Who are you looking down the ladder to?

The answer should be no one.

Which is easier said than done.


I want you to know that there is a major downsides to looking down…looking down the ladder.

Not only is it not what God wants you to do, but there are other downsides as well.

For instance, if you believe you are higher up than others on the ladder, better than others, in time you will come to despise others.

Here you’re going to see that there is a strong link between good, Biblical theology and good Biblical living.

You can see this being played out right before your eyes in our culture right now.

This is the most divided our country has been in my lifetime anyway.

We are polarized.

And like the north Pole and South pole, people are putting themselves (and their right thinking) at the top while placing others (and their poor thinking) further down the ladder at the bottom)

But it’s not just that we’re saying one type of thinking is above the other …we have begun to despise the very PEOPLE below us

It’s moved beyond simply saying, “I think their core assumptions may be incorrect.”

We’ve begun to hate each other.

And it’s easy to do that when you’re core thinking is unbiblical

When you think that you are better than the other.

But you are not.

Friend, look at me, if you’re spending most of your evenings lately talking about how foolish other people are, and how mad they make you…

…it’s because deep inside of YOU, you still have this need for approval.

You have this need to be declared good…that you are right…and righteous.

It bothers you so much because you have a need to know that you’re right.

But hear me, you won’t satisfy that need by pushing yourself higher up the ladder.

If you can’t stop talking lately about how glad you are that you aren’t like those other people…

Realize that your heart is praying the prayer of the Pharisee in Luke 18…thank God I’m not like…

But friend, continuing to push yourself higher up the ladder of approval…all by pushing down on others…is exhausting.

Don’t you feel tired?

Stop pushing.

You’ll never climb high enough.

There’s another way to find that approval you’re looking for, and it’s not by pushing yourself up the ladder, it’s by climbing down the ladder.


Look at the tax collector…who was a hated man.

The tax collectors betrayed their own people to collect taxes for the Roman Empire.

Tax Collectors did awful things, and we’re clearly known as sinners in that society.

But this tax collector comes into the temple to pray…

He can’t even look towards heaven…

And he beats his breast and says, “God have mercy on me…a sinner”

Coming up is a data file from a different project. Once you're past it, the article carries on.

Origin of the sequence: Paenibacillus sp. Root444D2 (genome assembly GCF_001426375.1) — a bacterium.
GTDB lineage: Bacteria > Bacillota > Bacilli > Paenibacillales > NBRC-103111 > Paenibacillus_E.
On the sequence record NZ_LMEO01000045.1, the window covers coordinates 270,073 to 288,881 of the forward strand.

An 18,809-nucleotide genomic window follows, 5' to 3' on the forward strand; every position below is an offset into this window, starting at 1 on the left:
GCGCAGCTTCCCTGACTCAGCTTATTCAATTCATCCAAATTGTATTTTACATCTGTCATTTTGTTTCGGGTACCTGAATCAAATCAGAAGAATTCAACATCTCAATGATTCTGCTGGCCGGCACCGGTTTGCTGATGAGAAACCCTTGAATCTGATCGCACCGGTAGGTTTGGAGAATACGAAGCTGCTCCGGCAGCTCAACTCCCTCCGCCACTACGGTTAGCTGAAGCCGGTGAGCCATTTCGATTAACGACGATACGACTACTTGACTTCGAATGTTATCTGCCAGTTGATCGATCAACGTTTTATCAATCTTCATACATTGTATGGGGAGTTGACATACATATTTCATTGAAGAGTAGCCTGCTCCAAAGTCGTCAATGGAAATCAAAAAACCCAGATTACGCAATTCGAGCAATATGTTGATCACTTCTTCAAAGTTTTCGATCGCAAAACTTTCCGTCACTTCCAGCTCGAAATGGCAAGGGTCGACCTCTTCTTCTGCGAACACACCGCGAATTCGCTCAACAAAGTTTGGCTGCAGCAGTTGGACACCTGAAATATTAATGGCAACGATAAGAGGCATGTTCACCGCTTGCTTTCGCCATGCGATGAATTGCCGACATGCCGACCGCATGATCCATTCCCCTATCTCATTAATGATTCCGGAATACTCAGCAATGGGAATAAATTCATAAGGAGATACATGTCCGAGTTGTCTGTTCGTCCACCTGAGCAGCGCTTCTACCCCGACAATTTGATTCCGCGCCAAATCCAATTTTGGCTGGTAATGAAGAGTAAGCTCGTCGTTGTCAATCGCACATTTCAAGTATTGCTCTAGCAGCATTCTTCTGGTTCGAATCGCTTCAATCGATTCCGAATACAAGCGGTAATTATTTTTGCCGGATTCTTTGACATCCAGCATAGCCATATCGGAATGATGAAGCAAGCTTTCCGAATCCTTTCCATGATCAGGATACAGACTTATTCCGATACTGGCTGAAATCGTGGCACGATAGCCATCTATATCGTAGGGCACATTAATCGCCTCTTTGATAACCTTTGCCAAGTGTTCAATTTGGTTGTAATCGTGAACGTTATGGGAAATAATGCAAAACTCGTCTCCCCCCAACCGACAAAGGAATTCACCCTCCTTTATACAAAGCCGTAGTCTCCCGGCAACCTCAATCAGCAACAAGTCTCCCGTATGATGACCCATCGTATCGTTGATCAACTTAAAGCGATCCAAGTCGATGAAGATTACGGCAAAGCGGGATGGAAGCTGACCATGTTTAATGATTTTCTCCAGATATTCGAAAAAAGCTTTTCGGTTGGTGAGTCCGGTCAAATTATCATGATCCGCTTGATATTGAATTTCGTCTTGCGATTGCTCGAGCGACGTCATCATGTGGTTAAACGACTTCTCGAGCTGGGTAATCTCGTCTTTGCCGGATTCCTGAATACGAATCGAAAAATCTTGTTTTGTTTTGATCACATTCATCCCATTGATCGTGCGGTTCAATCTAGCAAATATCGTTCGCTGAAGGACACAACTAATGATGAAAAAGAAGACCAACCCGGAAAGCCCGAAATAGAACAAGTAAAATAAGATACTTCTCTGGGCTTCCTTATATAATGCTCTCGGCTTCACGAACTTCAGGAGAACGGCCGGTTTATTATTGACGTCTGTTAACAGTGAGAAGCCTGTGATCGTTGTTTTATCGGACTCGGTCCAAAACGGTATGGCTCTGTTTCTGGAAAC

This man knows He’s at the bottom of the ladder.

He’s not any better than anyone else.

And Jesus says, “He’s the one you’re supposed to be like”

But you’ll never be able to be like him unless you’re comparing yourself to the right thing.

You won’t be like him by trying to shame yourself into it

You won’t be like him by trying to say, “Well, I guess when I compare myself to this or that person, I do fall a little bit short”

No, stop comparing yourself to other people…and start comparing yourself to Jesus and the World of God.

And you’ll see, that the Bible clearly states that there is no one righteous, no one good enough on their own, no not one.

If you compare yourself to a holy and powerful God and can see yourself standing in his presence, in the midst of perfection Himself, and you FEEL his holiness…

You’ll see that you’re at the bottom of the ladder…and never were any higher.

Jesus is not saying that there is a person in this story who is righteous and another who is unrighteous.

He is saying that there are two unrighteous guys, but only one of them actually realizes he’s unrighteous.

The story is told that one day Frederick the Great, King of Prussia, visited a prison and talked with each of the inmates.

Each of the prisoners told the King endless tales of how they were innocent, or misunderstood, or framed.

Finally the king stopped at the cell of a convict who remained silent.

“Well,” said Frederick, “I suppose you are an innocent victim too?”

“No, sir, I’m not,” replied the man.

“I’m guilty and deserve my punishment. I’m trying to learn from it”

Turning to the warden, the king said, “Here, release this guy before he corrupts all these fine innocent people in here!”

This is what Jesus is talking about in verse 14. Look at it again:

(Luke 18:14a) – NIV

14 “I tell you that this man, rather than the other, went home justified before God.

God can forgive the person that knows they are a sinner.

But He can’t forgive the person who thinks they’re on top of the ladder…

And he can’t forgive them, quite simply, because they don’t believe they need forgiveness.

And maybe you’re hearing that for the first time.

I want you to know that Jesus knows all of your sin, all of your shortcomings, and still He died on the cross for you.

He died for your sins…in your place.

And if you would believe in Him and become His follower, He could do what you’ll never be able to do by trying to climb the ladder of goodness.

He can “justify you”

Declare you righteous.

The Bible says God will take Jesus’ perfection (his righteousness), and place it over you…

So God will see you as forgiven.

There’s no other way to be forgiven…you can’t be good enough.

And for those of you that already know this truth intellectually, but emotionally, you haven’t been living in it these past few months.

I urge you to climb down the ladder today.

You’ll never find the approval you’re looking for up there.

What did Jesus say?

Those who exalt themselves will be humbled.

You’ll fall off the top.

No, climb back down.

Remember again…you’re no better than these other people you keep complaining about every night lately.

You are a sinner.

Your identity is not in the fact that you “do this” or “don’t do that”

Your identity is in the fact that despite being a sinful mess, the Son of God died for you and started a relationship with You

The creator of the Universe has declared He loves you…not because of how high you are on the ladder…He just loves you.

And if you could climb back down and see that again, it would lift you up…lift up your spirits.

That’s what Jesus is saying when He says, “Those who humble themselves, will be exalted”

You cannot find approval and love by climbing up the ladder, but you will find it when you climb down.

Climb down the ladder

Let me pray

Copyright: David Sorn
Renovation Church in Blaine, MN